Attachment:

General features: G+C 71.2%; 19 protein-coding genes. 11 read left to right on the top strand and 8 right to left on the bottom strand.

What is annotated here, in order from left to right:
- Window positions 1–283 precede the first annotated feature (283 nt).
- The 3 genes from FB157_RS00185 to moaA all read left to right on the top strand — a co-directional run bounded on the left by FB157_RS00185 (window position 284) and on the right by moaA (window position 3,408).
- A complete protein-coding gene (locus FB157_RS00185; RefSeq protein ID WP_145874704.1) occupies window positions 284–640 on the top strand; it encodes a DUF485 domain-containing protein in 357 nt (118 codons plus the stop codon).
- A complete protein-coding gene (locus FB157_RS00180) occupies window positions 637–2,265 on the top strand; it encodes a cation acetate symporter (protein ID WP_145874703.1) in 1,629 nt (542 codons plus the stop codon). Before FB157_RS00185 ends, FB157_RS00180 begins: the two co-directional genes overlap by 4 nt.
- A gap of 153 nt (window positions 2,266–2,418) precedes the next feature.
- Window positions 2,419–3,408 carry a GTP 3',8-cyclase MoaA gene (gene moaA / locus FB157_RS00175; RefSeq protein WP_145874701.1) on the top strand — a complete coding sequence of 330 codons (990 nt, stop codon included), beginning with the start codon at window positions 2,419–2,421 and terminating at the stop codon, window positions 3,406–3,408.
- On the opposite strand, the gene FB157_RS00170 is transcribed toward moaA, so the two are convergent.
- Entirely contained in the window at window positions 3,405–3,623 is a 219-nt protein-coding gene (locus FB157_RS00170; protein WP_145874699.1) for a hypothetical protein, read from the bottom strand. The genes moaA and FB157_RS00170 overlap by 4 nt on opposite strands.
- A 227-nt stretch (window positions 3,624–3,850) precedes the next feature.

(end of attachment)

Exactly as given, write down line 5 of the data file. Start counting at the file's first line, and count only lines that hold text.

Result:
- A complete protein-coding gene (locus FB157_RS00185; RefSeq protein ID WP_145874704.1) occupies window positions 284–640 on the top strand; it encodes a DUF485 domain-containing protein in 357 nt (118 codons plus the stop codon).